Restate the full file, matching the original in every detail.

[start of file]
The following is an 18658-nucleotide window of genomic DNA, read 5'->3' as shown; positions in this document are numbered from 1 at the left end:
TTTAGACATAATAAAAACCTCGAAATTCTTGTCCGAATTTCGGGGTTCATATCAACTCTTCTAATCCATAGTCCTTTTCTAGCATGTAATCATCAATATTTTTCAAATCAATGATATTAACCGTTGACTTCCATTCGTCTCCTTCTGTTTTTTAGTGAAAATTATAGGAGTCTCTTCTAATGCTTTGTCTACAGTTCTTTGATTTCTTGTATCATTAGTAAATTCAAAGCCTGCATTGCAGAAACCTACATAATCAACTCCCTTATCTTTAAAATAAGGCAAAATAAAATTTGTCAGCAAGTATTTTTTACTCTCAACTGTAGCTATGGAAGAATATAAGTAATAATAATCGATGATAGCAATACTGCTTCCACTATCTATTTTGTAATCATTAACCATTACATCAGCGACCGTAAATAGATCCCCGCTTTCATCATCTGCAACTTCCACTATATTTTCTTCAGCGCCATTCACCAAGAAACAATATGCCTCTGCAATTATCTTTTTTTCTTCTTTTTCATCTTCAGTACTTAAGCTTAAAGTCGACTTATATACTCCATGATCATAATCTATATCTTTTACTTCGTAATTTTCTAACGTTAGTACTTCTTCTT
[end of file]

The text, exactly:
The following is an 18658-nucleotide window of genomic DNA, read 5'->3' as shown; positions in this document are numbered from 1 at the left end:
TTTAGACATAATAAAAACCTCGAAATTCTTGTCCGAATTTCGGGGTTCATATCAACTCTTCTAATCCATAGTCCTTTTCTAGCATGTAATCATCAATATTTTTCAAATCAATGATATTAACCGTTGACTTCCATTCGTCTCCTTCTGTTTTTTAGTGAAAATTATAGGAGTCTCTTCTAATGCTTTGTCTACAGTTCTTTGATTTCTTGTATCATTAGTAAATTCAAAGCCTGCATTGCAGAAACCTACATAATCAACTCCCTTATCTTTAAAATAAGGCAAAATAAAATTTGTCAGCAAGTATTTTTTACTCTCAACTGTAGCTATGGAAGAATATAAGTAATAATAATCGATGATAGCAATACTGCTTCCACTATCTATTTTGTAATCATTAACCATTACATCAGCGACCGTAAATAGATCCCCGCTTTCATCATCTGCAACTTCCACTATATTTTCTTCAGCGCCATTCACCAAGAAACAATATGCCTCTGCAATTATCTTTTTTTCTTCTTTTTCATCTTCAGTACTTAAGCTTAAAGTCGACTTATATACTCCATGATCATAATCTATATCTTTTACTTCGTAATTTTCTAACGTTAGTACTTCTTCTT